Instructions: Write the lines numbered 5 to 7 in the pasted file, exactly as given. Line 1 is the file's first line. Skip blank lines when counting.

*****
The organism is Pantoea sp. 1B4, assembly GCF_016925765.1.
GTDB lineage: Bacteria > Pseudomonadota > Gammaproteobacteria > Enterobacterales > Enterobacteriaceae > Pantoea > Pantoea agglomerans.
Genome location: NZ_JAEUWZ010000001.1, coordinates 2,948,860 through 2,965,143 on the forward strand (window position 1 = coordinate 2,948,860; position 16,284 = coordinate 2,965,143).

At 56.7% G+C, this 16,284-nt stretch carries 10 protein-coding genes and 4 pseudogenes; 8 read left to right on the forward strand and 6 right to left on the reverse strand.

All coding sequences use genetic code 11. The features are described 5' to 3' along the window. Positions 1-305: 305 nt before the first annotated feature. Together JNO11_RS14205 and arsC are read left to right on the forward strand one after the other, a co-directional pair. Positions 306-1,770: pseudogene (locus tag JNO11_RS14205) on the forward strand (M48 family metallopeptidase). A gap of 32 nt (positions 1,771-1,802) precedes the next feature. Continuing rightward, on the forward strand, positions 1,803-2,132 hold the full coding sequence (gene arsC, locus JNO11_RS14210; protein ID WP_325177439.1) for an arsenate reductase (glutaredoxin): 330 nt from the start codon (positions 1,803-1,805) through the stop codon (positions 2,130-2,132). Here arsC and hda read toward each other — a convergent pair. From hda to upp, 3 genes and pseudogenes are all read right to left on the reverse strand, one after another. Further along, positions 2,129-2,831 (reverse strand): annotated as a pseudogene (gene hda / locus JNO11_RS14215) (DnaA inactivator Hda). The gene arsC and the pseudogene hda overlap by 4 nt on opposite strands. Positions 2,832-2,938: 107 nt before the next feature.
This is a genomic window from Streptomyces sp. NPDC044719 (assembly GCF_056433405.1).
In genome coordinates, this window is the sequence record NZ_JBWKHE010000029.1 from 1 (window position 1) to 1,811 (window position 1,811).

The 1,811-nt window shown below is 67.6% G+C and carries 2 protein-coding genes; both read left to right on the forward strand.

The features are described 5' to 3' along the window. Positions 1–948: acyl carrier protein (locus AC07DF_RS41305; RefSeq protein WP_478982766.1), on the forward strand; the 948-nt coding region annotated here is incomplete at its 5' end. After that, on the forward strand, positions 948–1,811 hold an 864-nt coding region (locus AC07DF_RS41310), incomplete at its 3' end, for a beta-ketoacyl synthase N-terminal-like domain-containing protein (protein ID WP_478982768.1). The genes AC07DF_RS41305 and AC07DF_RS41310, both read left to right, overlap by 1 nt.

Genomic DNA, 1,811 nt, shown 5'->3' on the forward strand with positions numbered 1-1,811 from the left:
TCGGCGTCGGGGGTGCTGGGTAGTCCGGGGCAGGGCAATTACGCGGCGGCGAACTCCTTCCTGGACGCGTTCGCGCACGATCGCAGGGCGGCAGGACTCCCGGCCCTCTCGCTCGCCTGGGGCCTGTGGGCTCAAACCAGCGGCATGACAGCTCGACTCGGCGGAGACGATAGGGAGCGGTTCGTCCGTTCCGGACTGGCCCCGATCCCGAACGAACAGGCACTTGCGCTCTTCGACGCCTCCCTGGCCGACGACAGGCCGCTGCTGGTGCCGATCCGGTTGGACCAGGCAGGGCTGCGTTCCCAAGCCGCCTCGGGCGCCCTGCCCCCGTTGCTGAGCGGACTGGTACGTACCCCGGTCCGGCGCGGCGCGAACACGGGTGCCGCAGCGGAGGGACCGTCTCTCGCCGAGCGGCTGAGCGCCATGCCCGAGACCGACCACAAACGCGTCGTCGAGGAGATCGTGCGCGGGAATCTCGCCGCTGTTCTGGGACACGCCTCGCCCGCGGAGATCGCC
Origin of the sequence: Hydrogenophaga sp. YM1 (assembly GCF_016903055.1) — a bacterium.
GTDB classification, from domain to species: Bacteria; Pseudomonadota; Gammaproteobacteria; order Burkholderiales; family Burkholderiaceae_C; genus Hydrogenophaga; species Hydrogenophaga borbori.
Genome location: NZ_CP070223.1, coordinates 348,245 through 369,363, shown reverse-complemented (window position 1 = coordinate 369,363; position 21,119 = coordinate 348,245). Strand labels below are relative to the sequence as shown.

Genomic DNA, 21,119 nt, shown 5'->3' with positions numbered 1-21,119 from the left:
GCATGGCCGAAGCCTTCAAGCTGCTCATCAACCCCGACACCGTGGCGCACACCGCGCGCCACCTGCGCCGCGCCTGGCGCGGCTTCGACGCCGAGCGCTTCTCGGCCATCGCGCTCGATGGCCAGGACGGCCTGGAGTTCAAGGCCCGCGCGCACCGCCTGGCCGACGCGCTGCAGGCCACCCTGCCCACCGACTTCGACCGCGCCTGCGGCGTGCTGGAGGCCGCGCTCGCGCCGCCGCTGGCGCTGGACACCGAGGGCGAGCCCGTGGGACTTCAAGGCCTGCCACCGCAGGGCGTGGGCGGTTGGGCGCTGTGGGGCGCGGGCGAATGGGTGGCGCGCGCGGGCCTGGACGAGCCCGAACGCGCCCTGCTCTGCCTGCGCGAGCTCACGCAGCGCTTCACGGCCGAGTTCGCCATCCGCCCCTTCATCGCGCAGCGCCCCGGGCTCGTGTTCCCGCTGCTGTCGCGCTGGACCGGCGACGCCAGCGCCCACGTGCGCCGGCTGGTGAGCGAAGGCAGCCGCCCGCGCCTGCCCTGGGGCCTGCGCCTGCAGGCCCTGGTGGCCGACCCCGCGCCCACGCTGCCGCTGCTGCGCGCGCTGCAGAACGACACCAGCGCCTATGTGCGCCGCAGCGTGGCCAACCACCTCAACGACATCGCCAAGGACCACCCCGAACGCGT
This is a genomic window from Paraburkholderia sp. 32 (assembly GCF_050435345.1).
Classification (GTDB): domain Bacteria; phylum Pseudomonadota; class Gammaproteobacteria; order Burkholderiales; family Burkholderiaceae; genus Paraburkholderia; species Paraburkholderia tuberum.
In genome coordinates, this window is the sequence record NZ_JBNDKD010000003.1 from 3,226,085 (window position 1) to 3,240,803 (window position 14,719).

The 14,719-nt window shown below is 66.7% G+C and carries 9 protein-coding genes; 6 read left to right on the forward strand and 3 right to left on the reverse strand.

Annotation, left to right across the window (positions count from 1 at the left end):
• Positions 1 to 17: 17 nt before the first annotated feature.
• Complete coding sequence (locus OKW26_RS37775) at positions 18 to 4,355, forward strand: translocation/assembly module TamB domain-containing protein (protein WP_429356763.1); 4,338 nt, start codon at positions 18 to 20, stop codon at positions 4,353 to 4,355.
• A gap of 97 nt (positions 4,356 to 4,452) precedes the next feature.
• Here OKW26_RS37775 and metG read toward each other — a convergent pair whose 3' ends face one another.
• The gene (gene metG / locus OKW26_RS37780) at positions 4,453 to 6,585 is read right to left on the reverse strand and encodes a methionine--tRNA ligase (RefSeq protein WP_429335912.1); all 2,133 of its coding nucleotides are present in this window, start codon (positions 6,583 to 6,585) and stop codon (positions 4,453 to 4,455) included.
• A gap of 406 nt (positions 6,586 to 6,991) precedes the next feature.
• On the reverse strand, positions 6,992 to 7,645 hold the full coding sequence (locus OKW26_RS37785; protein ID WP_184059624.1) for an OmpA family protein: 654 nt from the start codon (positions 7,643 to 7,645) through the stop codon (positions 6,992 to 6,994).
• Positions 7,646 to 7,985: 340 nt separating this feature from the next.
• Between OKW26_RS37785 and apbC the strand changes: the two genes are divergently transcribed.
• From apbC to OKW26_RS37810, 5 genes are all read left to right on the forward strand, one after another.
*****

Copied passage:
All coding sequences use genetic code 11. The features are described 5' to 3' along the window. Positions 1-305: 305 nt before the first annotated feature. Together JNO11_RS14205 and arsC are read left to right on the forward strand one after the other, a co-directional pair. Positions 306-1,770: pseudogene (locus tag JNO11_RS14205) on the forward strand (M48 family metallopeptidase). A gap of 32 nt (positions 1,771-1,802) precedes the next feature. Continuing rightward, on the forward strand, positions 1,803-2,132 hold the full coding sequence (gene arsC, locus JNO11_RS14210; protein ID WP_325177439.1) for an arsenate reductase (glutaredoxin): 330 nt from the start codon (positions 1,803-1,805) through the stop codon (positions 2,130-2,132). Here arsC and hda read toward each other — a convergent pair. From hda to upp, 3 genes and pseudogenes are all read right to left on the reverse strand, one after another. Further along, positions 2,129-2,831 (reverse strand): annotated as a pseudogene (gene hda / locus JNO11_RS14215) (DnaA inactivator Hda). The gene arsC and the pseudogene hda overlap by 4 nt on opposite strands. Positions 2,832-2,938: 107 nt before the next feature.
This is a genomic window from Streptomyces sp. NPDC044719 (assembly GCF_056433405.1).
In genome coordinates, this window is the sequence record NZ_JBWKHE010000029.1 from 1 (window position 1) to 1,811 (window position 1,811).